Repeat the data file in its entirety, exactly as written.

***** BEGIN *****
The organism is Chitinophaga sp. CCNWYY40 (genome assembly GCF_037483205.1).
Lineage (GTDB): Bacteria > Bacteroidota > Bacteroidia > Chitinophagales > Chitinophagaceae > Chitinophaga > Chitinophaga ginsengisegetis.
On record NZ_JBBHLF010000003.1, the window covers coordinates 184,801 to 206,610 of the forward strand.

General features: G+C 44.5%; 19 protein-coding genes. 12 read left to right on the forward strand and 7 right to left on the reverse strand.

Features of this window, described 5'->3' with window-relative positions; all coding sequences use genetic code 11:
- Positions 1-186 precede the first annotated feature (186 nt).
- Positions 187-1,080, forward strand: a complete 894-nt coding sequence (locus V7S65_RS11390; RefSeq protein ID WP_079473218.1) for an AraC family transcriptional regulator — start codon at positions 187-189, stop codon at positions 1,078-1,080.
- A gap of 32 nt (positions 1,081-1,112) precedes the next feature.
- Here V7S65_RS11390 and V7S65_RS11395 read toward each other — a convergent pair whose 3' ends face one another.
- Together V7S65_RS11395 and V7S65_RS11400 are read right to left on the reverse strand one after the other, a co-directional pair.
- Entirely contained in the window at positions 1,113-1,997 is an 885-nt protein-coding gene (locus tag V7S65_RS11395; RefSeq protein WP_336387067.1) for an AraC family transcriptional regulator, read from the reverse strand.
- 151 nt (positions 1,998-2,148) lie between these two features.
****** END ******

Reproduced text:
The organism is Chitinophaga sp. CCNWYY40 (genome assembly GCF_037483205.1).
Lineage (GTDB): Bacteria > Bacteroidota > Bacteroidia > Chitinophagales > Chitinophagaceae > Chitinophaga > Chitinophaga ginsengisegetis.
On record NZ_JBBHLF010000003.1, the window covers coordinates 184,801 to 206,610 of the forward strand.

General features: G+C 44.5%; 19 protein-coding genes. 12 read left to right on the forward strand and 7 right to left on the reverse strand.

Features of this window, described 5'->3' with window-relative positions; all coding sequences use genetic code 11:
- Positions 1-186 precede the first annotated feature (186 nt).
- Positions 187-1,080, forward strand: a complete 894-nt coding sequence (locus V7S65_RS11390; RefSeq protein ID WP_079473218.1) for an AraC family transcriptional regulator — start codon at positions 187-189, stop codon at positions 1,078-1,080.
- A gap of 32 nt (positions 1,081-1,112) precedes the next feature.
- Here V7S65_RS11390 and V7S65_RS11395 read toward each other — a convergent pair whose 3' ends face one another.
- Together V7S65_RS11395 and V7S65_RS11400 are read right to left on the reverse strand one after the other, a co-directional pair.
- Entirely contained in the window at positions 1,113-1,997 is an 885-nt protein-coding gene (locus tag V7S65_RS11395; RefSeq protein WP_336387067.1) for an AraC family transcriptional regulator, read from the reverse strand.
- 151 nt (positions 1,998-2,148) lie between these two features.